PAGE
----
With research, former graduate student Martin Ozimek said Howell was “challenging but fair.” Conference papers and journal papers are never rushed until there is absolute certainty that a highly valuable contribution to the field is being made, Ozimek said. Even then, students go through an incredibly rigorous writing and editing process involving “pen colors from every color in the rainbow,” he said. Early in his graduate years, the iteration process was difficult for Ozimek, and it took time for him to earn trust and respect to publish. But, over time, he said that respect in that collaboration significantly grew. He could share his own original ideas, and there were fewer edits and reviews.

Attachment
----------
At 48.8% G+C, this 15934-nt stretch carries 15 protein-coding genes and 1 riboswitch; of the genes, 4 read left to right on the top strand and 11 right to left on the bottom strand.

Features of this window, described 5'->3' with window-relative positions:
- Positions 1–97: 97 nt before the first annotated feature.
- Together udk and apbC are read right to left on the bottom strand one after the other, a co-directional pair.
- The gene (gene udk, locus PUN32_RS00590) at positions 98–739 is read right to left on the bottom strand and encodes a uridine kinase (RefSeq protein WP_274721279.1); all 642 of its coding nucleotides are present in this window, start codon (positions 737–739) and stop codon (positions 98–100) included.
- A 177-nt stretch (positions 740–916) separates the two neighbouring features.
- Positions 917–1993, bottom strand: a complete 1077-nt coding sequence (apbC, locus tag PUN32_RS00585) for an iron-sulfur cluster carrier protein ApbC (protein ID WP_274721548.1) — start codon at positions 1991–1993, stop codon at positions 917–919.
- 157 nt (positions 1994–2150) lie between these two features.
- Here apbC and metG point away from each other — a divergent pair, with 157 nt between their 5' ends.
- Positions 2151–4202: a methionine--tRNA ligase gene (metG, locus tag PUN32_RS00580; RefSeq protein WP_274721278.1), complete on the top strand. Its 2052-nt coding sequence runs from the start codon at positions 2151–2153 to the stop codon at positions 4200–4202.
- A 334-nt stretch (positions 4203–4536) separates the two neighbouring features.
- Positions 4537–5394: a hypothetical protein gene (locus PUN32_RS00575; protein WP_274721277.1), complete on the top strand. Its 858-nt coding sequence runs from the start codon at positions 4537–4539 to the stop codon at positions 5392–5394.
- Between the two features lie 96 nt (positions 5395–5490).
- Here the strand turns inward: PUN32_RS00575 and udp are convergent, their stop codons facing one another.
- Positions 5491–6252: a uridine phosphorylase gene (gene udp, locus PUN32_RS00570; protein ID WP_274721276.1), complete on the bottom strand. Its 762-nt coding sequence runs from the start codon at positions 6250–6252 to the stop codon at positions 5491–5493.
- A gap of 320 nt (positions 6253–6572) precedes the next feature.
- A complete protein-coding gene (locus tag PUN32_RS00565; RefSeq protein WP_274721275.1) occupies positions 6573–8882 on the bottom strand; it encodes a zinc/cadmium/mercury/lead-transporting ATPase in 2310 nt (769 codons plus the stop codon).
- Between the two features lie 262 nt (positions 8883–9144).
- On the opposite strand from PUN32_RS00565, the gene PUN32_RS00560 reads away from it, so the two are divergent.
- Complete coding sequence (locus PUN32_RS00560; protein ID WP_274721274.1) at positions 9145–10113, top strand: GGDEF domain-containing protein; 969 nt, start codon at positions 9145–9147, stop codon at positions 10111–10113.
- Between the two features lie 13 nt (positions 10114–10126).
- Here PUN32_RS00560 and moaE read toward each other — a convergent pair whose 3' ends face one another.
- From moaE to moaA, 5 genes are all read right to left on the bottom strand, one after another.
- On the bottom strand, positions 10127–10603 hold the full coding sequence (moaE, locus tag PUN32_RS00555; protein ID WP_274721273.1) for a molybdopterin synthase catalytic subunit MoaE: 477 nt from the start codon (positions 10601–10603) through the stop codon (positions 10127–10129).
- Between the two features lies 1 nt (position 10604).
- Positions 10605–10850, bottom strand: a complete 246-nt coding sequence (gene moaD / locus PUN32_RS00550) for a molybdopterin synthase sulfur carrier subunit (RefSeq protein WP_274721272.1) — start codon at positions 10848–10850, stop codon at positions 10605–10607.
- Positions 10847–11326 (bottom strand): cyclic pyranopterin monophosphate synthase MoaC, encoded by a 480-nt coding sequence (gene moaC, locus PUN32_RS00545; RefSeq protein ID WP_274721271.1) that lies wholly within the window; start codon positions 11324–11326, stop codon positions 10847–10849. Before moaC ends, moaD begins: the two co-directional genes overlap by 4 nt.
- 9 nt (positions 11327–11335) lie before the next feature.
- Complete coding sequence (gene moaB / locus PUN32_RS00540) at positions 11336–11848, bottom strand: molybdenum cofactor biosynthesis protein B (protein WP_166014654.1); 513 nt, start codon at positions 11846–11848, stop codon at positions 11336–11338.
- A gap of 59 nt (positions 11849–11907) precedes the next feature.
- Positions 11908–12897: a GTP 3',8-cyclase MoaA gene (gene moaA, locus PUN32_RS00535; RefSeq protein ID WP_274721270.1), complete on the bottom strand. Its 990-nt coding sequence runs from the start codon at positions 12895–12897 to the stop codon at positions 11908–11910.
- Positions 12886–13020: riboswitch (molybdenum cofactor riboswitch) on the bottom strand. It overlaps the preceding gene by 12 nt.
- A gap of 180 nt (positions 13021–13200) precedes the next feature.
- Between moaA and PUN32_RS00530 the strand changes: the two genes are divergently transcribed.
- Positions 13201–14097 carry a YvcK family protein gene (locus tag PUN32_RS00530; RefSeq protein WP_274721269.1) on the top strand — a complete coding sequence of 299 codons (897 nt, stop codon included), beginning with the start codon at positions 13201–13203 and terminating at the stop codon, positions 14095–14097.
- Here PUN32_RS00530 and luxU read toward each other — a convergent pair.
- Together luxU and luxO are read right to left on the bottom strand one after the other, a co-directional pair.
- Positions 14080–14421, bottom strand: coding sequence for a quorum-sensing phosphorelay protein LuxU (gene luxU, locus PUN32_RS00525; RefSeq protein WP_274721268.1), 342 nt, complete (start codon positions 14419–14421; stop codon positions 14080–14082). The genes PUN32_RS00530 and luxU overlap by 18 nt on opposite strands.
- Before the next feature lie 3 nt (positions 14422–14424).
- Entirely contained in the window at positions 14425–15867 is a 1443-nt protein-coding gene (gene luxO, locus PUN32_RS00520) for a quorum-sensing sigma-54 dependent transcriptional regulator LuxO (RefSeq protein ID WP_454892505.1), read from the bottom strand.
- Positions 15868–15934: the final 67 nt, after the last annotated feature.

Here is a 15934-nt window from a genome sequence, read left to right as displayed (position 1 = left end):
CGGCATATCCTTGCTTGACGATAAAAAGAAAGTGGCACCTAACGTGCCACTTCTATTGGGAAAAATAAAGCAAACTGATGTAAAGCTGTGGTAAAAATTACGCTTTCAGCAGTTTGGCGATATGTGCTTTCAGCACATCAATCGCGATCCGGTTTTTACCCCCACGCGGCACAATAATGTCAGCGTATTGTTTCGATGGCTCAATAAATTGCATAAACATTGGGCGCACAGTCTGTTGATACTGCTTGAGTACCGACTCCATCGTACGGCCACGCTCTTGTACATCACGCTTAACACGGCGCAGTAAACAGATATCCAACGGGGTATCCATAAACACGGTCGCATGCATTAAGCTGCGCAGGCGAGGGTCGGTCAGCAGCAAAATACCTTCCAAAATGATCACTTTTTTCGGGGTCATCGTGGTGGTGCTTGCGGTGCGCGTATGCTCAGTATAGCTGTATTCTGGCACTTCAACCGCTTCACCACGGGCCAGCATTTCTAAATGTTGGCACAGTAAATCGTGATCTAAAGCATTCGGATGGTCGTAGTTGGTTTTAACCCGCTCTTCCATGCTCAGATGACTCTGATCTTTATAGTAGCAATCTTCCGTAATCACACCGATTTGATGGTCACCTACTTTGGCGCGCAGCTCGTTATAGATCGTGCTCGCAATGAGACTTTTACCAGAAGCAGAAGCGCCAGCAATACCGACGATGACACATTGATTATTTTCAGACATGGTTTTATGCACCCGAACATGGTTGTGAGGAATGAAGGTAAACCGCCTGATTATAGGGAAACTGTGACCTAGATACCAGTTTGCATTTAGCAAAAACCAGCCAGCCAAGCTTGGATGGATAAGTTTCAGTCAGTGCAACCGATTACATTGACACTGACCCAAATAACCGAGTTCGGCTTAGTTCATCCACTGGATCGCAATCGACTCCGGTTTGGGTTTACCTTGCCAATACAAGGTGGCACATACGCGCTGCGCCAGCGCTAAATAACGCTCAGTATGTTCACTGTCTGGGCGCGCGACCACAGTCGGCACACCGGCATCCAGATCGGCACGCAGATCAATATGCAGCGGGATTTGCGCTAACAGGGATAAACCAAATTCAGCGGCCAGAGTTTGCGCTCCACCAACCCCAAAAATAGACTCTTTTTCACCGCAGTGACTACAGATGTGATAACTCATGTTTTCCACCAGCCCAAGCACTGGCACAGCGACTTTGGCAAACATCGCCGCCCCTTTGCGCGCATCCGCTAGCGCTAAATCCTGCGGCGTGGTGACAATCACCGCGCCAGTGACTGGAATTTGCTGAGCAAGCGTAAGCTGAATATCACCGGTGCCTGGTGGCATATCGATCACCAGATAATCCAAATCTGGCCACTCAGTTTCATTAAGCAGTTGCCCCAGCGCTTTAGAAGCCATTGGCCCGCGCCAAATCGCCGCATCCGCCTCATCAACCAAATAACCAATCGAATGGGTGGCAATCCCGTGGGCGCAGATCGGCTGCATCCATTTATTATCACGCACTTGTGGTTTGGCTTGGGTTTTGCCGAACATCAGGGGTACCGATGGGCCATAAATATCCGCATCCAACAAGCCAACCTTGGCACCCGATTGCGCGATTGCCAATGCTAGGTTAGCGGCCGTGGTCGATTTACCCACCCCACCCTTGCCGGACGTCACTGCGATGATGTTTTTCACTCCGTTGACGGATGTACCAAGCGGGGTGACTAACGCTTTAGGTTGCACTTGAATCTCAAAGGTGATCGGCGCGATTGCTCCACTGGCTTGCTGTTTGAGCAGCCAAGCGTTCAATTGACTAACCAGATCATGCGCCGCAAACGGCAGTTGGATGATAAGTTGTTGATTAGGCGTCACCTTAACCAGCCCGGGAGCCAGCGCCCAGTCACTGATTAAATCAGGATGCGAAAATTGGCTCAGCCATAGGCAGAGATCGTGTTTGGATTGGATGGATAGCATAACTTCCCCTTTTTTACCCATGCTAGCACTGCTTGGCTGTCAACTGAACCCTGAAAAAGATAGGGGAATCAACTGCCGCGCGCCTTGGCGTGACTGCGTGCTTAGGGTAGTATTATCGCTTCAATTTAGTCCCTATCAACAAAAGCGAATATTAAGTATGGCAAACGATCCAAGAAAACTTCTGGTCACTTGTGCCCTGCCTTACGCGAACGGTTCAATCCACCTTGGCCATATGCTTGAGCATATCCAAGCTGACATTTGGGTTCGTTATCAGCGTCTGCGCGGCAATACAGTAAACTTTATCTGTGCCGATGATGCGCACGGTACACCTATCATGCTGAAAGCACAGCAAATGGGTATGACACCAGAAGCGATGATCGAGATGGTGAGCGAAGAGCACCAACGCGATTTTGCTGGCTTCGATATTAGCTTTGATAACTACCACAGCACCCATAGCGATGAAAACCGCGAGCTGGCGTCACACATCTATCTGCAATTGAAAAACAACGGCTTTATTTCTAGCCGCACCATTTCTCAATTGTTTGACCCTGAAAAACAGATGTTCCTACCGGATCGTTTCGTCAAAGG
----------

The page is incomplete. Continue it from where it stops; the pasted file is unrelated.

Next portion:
“The process was always worth it,” said Ozimek, who was in Howell’s research group from 2004-10. “At conferences, the rooms were always packed with many attendees, and it was a truly humbling experience to have someone’s reputation alone command that kind of audience for one of her grad student’s papers.

“Being in her research group was one of the most positive experiences in my life.”

A big part of that was because of the person who leads it.

Someone who has contributed to important, critical missions, such as the Genesis mission, in which Howell produced a trajectory design that changed the way astrodynamicists calculated trajectories; the ARTEMIS mission that exploited halo orbits in the Earth-Moon system for the first time; and considering how multi-body dynamics could offer options for the extended Cassini mission.

Someone who sits on NASA Advisory Councils.

Someone who was named one of the “50 Most Important Women in Science” by Discover Magazine for her work on trajectory design and the innovative trajectory for the Genesis mission.